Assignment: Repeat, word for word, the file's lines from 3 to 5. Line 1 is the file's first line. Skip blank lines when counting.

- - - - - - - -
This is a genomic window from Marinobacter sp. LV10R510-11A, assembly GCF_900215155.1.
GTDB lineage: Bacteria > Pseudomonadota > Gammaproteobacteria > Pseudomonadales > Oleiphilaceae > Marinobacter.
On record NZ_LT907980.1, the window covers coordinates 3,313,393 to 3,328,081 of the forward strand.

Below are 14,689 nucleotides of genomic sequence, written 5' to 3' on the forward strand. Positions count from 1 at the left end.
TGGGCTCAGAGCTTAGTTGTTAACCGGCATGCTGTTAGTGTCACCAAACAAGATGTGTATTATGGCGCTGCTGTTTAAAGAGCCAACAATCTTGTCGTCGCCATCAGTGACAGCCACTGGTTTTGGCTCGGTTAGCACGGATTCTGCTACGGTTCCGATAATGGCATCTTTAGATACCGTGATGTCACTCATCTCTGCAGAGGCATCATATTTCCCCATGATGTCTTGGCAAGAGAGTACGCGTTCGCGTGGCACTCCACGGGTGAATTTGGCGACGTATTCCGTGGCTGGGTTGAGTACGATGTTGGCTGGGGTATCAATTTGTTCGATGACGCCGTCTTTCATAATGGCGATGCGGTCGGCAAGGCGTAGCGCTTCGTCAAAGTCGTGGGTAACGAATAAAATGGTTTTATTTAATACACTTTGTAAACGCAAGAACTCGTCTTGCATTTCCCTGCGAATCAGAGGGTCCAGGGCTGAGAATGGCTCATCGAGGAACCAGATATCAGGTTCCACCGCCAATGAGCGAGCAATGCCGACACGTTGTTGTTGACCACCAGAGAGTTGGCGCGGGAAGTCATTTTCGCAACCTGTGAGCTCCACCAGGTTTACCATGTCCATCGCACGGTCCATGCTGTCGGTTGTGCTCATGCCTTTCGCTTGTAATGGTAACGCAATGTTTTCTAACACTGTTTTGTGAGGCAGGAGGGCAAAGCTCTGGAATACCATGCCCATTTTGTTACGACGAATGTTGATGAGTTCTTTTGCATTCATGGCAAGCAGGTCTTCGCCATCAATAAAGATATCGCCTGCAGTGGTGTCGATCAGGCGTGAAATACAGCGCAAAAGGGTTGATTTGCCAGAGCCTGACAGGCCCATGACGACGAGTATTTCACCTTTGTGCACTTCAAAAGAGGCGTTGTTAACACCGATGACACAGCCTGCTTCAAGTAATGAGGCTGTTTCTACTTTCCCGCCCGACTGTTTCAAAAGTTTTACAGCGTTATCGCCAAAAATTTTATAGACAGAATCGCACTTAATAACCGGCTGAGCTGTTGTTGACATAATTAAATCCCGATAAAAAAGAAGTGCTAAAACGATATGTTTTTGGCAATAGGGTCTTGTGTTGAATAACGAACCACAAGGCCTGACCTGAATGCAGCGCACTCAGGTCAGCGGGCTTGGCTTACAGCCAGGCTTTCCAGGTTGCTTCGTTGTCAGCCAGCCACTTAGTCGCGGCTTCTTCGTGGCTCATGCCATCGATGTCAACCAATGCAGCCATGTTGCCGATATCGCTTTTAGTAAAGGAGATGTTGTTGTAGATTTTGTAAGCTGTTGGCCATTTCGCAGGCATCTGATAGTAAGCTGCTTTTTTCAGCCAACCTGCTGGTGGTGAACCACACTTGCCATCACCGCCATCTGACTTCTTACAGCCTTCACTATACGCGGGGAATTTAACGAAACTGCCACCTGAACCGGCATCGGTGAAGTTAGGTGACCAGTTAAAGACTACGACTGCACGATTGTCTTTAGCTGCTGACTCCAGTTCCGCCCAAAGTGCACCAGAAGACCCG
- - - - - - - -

On record NZ_LT907980.1, the window covers coordinates 3,313,393 to 3,328,081 of the forward strand.

Below are 14,689 nucleotides of genomic sequence, written 5' to 3' on the forward strand. Positions count from 1 at the left end.
TGGGCTCAGAGCTTAGTTGTTAACCGGCATGCTGTTAGTGTCACCAAACAAGATGTGTATTATGGCGCTGCTGTTTAAAGAGCCAACAATCTTGTCGTCGCCATCAGTGACAGCCACTGGTTTTGGCTCGGTTAGCACGGATTCTGCTACGGTTCCGATAATGGCATCTTTAGATACCGTGATGTCACTCATCTCTGCAGAGGCATCATATTTCCCCATGATGTCTTGGCAAGAGAGTACGCGTTCGCGTGGCACTCCACGGGTGAATTTGGCGACGTATTCCGTGGCTGGGTTGAGTACGATGTTGGCTGGGGTATCAATTTGTTCGATGACGCCGTCTTTCATAATGGCGATGCGGTCGGCAAGGCGTAGCGCTTCGTCAAAGTCGTGGGTAACGAATAAAATGGTTTTATTTAATACACTTTGTAAACGCAAGAACTCGTCTTGCATTTCCCTGCGAATCAGAGGGTCCAGGGCTGAGAATGGCTCATCGAGGAACCAGATATCAGGTTCCACCGCCAATGAGCGAGCAATGCCGACACGTTGTTGTTGACCACCAGAGAGTTGGCGCGGGAAGTCATTTTCGCAACCTGTGAGCTCCACCAGGTTTACCATGTCCATCGCACGGTCCATGCTGTCGGTTGTGCTCATGCCTTTCGCTTGTAATGGTAACGCAATGTTTTCTAACACTGTTTTGTGAGGCAGGAGGGCAAAGCTCTGGAATACCATGCCCATTTTGTTACGACGAATGTTGATGAGTTCTTTTGCATTCATGGCAAGCAGGTCTTCGCCATCAATAAAGATATCGCCTGCAGTGGTGTCGATCAGGCGTGAAATACAGCGCAAAAGGGTTGATTTGCCAGAGCCTGACAGGCCCATGACGACGAGTATTTCACCTTTGTGCACTTCAAAAGAGGCGTTGTTAACACCGATGACACAGCCTGCTTCAAGTAATGAGGCTGTTTCTACTTTCCCGCCCGACTGTTTCAAAAGTTTTACAGCGTTATCGCCAAAAATTTTATAGACAGAATCGCACTTAATAACCGGCTGAGCTGTTGTTGACATAATTAAATCCCGATAAAAAAGAAGTGCTAAAACGATATGTTTTTGGCAATAGGGTCTTGTGTTGAATAACGAACCACAAGGCCTGACCTGAATGCAGCGCACTCAGGTCAGCGGGCTTGGCTTACAGCCAGGCTTTCCAGGTTGCTTCGTTGTCAGCCAGCCACTTAGTCGCGGCTTCTTCGTGGCTCATGCCATCGATGTCAACCAATGCAGCCATGTTGCCGATATCGCTTTTAGTAAAGGAGATGTTGTTGTAGATTTTGTAAGCTGTTGGCCATTTCGCAGGCATCTGATAGTAAGCTGCTTTTTTCAGCCAACCTGCTGGTGGTGAACCACACTTGCCATCACCGCCATCTGACTTCTTACAGCCTTCACTATACGCGGGGAATTTAACGAAACTGCCACCTGAACCGGCATCGGTGAAGTTAGGTGACCAGTTAAAGACTACGACTGCACGATTGTCTTTAGCTGCTGACTCCAGTTCCGCCCAAAGTGCACCAGAAGACCCG